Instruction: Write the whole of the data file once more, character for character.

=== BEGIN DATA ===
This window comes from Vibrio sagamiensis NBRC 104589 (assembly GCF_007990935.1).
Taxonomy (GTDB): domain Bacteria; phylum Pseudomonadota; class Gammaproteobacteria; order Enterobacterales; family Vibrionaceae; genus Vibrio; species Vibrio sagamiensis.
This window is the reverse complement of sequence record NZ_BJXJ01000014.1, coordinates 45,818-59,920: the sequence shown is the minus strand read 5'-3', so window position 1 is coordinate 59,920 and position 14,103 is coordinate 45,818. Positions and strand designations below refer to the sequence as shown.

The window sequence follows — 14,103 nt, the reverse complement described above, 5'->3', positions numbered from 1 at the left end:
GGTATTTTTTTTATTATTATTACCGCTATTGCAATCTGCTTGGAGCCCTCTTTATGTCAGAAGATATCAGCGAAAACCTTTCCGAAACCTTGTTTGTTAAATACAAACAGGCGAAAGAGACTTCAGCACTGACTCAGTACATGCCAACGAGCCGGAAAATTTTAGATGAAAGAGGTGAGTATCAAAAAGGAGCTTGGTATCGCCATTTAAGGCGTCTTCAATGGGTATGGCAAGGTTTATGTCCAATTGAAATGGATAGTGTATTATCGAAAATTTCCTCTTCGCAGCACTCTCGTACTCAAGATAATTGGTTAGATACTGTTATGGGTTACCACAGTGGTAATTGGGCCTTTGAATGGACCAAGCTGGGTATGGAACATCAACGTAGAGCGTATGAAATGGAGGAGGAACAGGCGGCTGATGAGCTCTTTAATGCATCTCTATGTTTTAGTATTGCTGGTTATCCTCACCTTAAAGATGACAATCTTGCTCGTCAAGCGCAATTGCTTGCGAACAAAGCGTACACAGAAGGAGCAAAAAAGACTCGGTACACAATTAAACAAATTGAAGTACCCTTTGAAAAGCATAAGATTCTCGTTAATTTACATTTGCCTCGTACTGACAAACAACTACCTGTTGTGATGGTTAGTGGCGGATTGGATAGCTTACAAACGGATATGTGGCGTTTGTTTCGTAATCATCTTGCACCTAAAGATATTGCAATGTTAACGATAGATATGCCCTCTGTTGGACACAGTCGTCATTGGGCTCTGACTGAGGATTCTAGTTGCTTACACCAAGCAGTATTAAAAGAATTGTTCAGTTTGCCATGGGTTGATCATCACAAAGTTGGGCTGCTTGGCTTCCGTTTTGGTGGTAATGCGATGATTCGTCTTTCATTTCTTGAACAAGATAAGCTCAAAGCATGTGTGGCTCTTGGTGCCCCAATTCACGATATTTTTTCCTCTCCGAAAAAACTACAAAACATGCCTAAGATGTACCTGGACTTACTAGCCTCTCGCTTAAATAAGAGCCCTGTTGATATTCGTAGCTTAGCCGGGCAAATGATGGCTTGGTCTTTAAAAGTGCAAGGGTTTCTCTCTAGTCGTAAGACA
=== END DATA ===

This window comes from Vibrio sagamiensis NBRC 104589 (assembly GCF_007990935.1).
Taxonomy (GTDB): domain Bacteria; phylum Pseudomonadota; class Gammaproteobacteria; order Enterobacterales; family Vibrionaceae; genus Vibrio; species Vibrio sagamiensis.
This window is the reverse complement of sequence record NZ_BJXJ01000014.1, coordinates 45,818-59,920: the sequence shown is the minus strand read 5'-3', so window position 1 is coordinate 59,920 and position 14,103 is coordinate 45,818. Positions and strand designations below refer to the sequence as shown.

The window sequence follows — 14,103 nt, the reverse complement described above, 5'->3', positions numbered from 1 at the left end:
GGTATTTTTTTTATTATTATTACCGCTATTGCAATCTGCTTGGAGCCCTCTTTATGTCAGAAGATATCAGCGAAAACCTTTCCGAAACCTTGTTTGTTAAATACAAACAGGCGAAAGAGACTTCAGCACTGACTCAGTACATGCCAACGAGCCGGAAAATTTTAGATGAAAGAGGTGAGTATCAAAAAGGAGCTTGGTATCGCCATTTAAGGCGTCTTCAATGGGTATGGCAAGGTTTATGTCCAATTGAAATGGATAGTGTATTATCGAAAATTTCCTCTTCGCAGCACTCTCGTACTCAAGATAATTGGTTAGATACTGTTATGGGTTACCACAGTGGTAATTGGGCCTTTGAATGGACCAAGCTGGGTATGGAACATCAACGTAGAGCGTATGAAATGGAGGAGGAACAGGCGGCTGATGAGCTCTTTAATGCATCTCTATGTTTTAGTATTGCTGGTTATCCTCACCTTAAAGATGACAATCTTGCTCGTCAAGCGCAATTGCTTGCGAACAAAGCGTACACAGAAGGAGCAAAAAAGACTCGGTACACAATTAAACAAATTGAAGTACCCTTTGAAAAGCATAAGATTCTCGTTAATTTACATTTGCCTCGTACTGACAAACAACTACCTGTTGTGATGGTTAGTGGCGGATTGGATAGCTTACAAACGGATATGTGGCGTTTGTTTCGTAATCATCTTGCACCTAAAGATATTGCAATGTTAACGATAGATATGCCCTCTGTTGGACACAGTCGTCATTGGGCTCTGACTGAGGATTCTAGTTGCTTACACCAAGCAGTATTAAAAGAATTGTTCAGTTTGCCATGGGTTGATCATCACAAAGTTGGGCTGCTTGGCTTCCGTTTTGGTGGTAATGCGATGATTCGTCTTTCATTTCTTGAACAAGATAAGCTCAAAGCATGTGTGGCTCTTGGTGCCCCAATTCACGATATTTTTTCCTCTCCGAAAAAACTACAAAACATGCCTAAGATGTACCTGGACTTACTAGCCTCTCGCTTAAATAAGAGCCCTGTTGATATTCGTAGCTTAGCCGGGCAAATGATGGCTTGGTCTTTAAAAGTGCAAGGGTTTCTCTCTAGTCGTAAGACA